Utility statements top Britain’s most baffling bills

by Adam on December 23, 2013

Electricity bills top the nation’s list of the most baffling bills with 36% of people saying that they find them hard to understand, closely followed by gas and water bills.  While household utility bills head the list of daunting documents, most people find bank and credit card statements the easiest to read and understand:

 

Document

Hardest to understand (%)

Electricity bill

36

Gas bill

32

Water bill

14

Council tax bill

12

Home insurance renewal

7

Landline/telephone bill

7

Car insurance renewal

5

Mobile phone bill

4

Credit card statement

3

Bank statement

3

 

The survey of 2,000 UK adults, commissioned by Gocompare.com, found that one in ten people don’t understand most of their bills, while 17% tend not to read bills which they find confusing.  Most people (59%) surveyed believe that companies deliberately keep bills unclear.

 

Companies’ use of technical calculations, jargon and abbreviations contribute to baffling bills.  The main reasons given for not understanding bills were:

  • complicated calculations (68%)
  • not understanding the terminology used (36%)
  • too much information (31%)
  • language used is confusing or not plain English (29%)
  • they include too many abbreviations (19%)

 

When asked if they were able to explain the meaning of different terms and abbreviations used on bills and other financial documents most people felt confident in explaining debt (71%), credit (70%), balance brought forward (64%) and tariff (59%).  But found other commonly used terms such as calorific value, compound interest, APR perplexing:

 

Term/abbreviation

Percentage of people able to explain (%)

Volume correction factor

7

Chargeback

17

All risks

20

Indemnity

22

AER (annual equivalent rate)

23

Inclusive allowance

25

Calorific value (CV)

29

Compound interest

30

Kilowatt hours

32

Recommended repairer

37

Vatable charges

37

Economy 7

37

Units

42

Excess

50

APR (annual percentage rate)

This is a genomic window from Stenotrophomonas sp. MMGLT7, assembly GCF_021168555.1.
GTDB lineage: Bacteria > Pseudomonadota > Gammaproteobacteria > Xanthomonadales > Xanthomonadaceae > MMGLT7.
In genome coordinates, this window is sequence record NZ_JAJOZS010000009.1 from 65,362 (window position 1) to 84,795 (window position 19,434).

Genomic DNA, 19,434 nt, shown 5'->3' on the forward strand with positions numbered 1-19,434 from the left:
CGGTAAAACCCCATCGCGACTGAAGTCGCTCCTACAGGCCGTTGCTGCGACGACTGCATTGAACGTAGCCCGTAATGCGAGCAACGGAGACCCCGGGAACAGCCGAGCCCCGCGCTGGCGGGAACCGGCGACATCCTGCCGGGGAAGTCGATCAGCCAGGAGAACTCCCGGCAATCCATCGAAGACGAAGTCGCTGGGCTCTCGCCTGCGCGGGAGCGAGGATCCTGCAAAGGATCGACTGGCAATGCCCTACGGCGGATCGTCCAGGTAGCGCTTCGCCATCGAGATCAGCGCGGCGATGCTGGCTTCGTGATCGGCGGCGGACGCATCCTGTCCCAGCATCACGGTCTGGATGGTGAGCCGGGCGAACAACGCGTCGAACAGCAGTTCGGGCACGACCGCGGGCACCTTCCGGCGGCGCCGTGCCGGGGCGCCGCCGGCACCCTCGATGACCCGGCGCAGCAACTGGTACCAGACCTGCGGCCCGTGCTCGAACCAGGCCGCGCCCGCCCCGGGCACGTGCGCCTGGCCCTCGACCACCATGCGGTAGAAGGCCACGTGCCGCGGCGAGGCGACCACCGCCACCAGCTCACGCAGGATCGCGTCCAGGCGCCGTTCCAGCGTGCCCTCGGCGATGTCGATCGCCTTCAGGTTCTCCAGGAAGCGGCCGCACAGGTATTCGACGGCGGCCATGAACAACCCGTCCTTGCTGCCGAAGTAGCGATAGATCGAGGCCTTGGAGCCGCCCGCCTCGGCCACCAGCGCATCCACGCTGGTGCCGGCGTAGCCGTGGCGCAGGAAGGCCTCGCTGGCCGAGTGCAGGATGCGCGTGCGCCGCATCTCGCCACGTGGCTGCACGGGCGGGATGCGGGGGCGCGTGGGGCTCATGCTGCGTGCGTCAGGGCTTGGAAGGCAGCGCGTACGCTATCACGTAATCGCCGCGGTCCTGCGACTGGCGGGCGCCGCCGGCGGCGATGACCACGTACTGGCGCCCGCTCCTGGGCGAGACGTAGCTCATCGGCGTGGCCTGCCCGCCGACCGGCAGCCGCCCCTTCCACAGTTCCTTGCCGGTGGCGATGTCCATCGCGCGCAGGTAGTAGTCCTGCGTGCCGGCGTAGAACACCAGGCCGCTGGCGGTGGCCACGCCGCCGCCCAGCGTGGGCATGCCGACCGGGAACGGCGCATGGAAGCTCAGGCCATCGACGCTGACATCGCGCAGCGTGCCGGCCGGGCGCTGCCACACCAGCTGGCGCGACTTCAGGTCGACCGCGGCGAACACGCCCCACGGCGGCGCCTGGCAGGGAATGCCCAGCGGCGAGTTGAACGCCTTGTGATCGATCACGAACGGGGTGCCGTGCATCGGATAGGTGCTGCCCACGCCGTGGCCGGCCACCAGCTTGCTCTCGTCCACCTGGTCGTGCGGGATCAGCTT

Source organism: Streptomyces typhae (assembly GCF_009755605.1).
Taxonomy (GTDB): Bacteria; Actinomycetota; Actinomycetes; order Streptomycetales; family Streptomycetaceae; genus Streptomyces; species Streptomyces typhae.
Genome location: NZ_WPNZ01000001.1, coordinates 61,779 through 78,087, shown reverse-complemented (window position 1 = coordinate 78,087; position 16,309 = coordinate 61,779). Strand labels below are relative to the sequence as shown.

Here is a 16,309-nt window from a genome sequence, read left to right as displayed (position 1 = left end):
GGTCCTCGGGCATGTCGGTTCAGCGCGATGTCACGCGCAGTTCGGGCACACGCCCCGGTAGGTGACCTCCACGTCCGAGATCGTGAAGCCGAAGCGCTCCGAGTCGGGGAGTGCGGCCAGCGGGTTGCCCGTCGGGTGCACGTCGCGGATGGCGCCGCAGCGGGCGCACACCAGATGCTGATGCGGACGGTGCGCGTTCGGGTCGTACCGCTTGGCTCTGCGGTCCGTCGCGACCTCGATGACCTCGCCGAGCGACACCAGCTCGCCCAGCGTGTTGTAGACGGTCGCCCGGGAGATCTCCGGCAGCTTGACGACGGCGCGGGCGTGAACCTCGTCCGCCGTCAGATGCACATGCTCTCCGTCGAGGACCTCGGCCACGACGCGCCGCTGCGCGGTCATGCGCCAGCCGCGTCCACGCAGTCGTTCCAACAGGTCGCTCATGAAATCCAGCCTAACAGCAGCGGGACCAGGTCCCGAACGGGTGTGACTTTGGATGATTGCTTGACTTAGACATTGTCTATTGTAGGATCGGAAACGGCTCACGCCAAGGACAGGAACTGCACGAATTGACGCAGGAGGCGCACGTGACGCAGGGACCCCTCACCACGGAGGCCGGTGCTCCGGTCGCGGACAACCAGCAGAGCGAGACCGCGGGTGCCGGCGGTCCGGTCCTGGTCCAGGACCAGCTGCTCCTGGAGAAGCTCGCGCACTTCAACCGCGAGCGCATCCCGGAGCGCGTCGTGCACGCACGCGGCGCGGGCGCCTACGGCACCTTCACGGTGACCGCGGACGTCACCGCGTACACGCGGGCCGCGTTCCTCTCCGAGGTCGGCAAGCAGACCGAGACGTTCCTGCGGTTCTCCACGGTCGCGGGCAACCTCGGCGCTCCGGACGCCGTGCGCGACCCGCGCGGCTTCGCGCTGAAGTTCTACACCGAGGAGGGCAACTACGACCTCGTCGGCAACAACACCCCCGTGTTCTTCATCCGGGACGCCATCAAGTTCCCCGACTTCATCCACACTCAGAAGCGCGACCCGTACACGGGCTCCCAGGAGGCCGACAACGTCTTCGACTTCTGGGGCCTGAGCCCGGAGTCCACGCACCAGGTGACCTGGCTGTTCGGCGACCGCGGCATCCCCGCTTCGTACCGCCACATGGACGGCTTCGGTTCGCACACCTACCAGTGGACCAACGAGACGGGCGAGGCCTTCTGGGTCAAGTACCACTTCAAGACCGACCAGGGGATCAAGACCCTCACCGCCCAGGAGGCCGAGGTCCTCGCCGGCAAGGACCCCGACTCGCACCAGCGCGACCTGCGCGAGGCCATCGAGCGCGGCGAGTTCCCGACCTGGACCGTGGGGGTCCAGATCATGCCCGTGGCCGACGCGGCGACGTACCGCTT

51

Credit score

52

Dual fuel

53

Net

53

Standing charge

58

Gross

58

 

Claire Peate, Gocompare.com’s customer insight manager, commented: “Bank and credit card statements, household bills and insurance renewal documents aren’t riveting reading and are often criticised for being overly complicated.  But, it’s important that you take the time to understand them because collectively they provide essential information to help you manage your finances, helping you balance what you earn against what you owe.

 

“As well as giving you an overview of your finances, it’s important to read through these documents to check for overpayments, changes to terms and conditions, errors or omissions.  For example, many people pay energy bills by direct debit and it’s not unusual to overpay during the summer months to offset higher winter bills.  But, often the level of direct debit payment is on the generous side and many people build up a surplus.  These overpayments will be shown on energy bills as credits and customers are entitled to ask for their money back.”

 

To help people make sense of their energy bills and other financial documents, Gocompare.com has produced a range of guides and glossaries which explains commonly terms and abbreviations, as well providing tips to save money: http://www.gocompare.com/sitemap/product-guides/

photo by: reynermedia

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